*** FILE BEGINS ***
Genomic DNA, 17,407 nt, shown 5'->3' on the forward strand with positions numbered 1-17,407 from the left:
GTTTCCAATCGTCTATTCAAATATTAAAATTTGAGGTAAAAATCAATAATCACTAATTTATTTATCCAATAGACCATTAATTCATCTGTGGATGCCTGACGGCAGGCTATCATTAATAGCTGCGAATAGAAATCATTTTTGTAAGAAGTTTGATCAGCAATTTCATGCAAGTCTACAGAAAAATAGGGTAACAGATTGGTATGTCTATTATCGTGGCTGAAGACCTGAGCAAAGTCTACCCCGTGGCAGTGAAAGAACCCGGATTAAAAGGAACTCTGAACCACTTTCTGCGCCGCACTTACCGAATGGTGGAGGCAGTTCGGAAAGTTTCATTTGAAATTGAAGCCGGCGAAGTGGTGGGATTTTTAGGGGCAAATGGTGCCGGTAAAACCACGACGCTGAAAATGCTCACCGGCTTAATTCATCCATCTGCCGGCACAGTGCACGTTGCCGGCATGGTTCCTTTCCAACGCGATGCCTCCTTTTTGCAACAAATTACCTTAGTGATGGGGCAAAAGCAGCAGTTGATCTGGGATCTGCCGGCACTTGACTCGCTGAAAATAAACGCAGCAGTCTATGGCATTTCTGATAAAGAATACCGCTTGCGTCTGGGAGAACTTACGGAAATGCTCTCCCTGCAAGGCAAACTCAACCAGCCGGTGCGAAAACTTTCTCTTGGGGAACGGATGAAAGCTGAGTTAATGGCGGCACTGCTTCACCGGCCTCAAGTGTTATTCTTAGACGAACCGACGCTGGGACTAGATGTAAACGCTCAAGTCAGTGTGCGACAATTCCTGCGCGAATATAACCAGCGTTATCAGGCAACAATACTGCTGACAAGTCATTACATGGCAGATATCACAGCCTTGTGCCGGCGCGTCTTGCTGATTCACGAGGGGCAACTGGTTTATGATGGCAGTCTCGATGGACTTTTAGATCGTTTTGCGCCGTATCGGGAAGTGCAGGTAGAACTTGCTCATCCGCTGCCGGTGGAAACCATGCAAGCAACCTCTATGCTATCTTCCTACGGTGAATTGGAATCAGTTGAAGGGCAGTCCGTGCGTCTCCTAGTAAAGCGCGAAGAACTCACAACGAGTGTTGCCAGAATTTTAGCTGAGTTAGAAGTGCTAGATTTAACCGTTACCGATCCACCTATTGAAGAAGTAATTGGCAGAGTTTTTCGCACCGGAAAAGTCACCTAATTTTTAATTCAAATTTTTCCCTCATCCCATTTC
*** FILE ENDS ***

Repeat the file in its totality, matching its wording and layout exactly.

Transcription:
Genomic DNA, 17,407 nt, shown 5'->3' on the forward strand with positions numbered 1-17,407 from the left:
GTTTCCAATCGTCTATTCAAATATTAAAATTTGAGGTAAAAATCAATAATCACTAATTTATTTATCCAATAGACCATTAATTCATCTGTGGATGCCTGACGGCAGGCTATCATTAATAGCTGCGAATAGAAATCATTTTTGTAAGAAGTTTGATCAGCAATTTCATGCAAGTCTACAGAAAAATAGGGTAACAGATTGGTATGTCTATTATCGTGGCTGAAGACCTGAGCAAAGTCTACCCCGTGGCAGTGAAAGAACCCGGATTAAAAGGAACTCTGAACCACTTTCTGCGCCGCACTTACCGAATGGTGGAGGCAGTTCGGAAAGTTTCATTTGAAATTGAAGCCGGCGAAGTGGTGGGATTTTTAGGGGCAAATGGTGCCGGTAAAACCACGACGCTGAAAATGCTCACCGGCTTAATTCATCCATCTGCCGGCACAGTGCACGTTGCCGGCATGGTTCCTTTCCAACGCGATGCCTCCTTTTTGCAACAAATTACCTTAGTGATGGGGCAAAAGCAGCAGTTGATCTGGGATCTGCCGGCACTTGACTCGCTGAAAATAAACGCAGCAGTCTATGGCATTTCTGATAAAGAATACCGCTTGCGTCTGGGAGAACTTACGGAAATGCTCTCCCTGCAAGGCAAACTCAACCAGCCGGTGCGAAAACTTTCTCTTGGGGAACGGATGAAAGCTGAGTTAATGGCGGCACTGCTTCACCGGCCTCAAGTGTTATTCTTAGACGAACCGACGCTGGGACTAGATGTAAACGCTCAAGTCAGTGTGCGACAATTCCTGCGCGAATATAACCAGCGTTATCAGGCAACAATACTGCTGACAAGTCATTACATGGCAGATATCACAGCCTTGTGCCGGCGCGTCTTGCTGATTCACGAGGGGCAACTGGTTTATGATGGCAGTCTCGATGGACTTTTAGATCGTTTTGCGCCGTATCGGGAAGTGCAGGTAGAACTTGCTCATCCGCTGCCGGTGGAAACCATGCAAGCAACCTCTATGCTATCTTCCTACGGTGAATTGGAATCAGTTGAAGGGCAGTCCGTGCGTCTCCTAGTAAAGCGCGAAGAACTCACAACGAGTGTTGCCAGAATTTTAGCTGAGTTAGAAGTGCTAGATTTAACCGTTACCGATCCACCTATTGAAGAAGTAATTGGCAGAGTTTTTCGCACCGGAAAAGTCACCTAATTTTTAATTCAAATTTTTCCCTCATCCCATTTC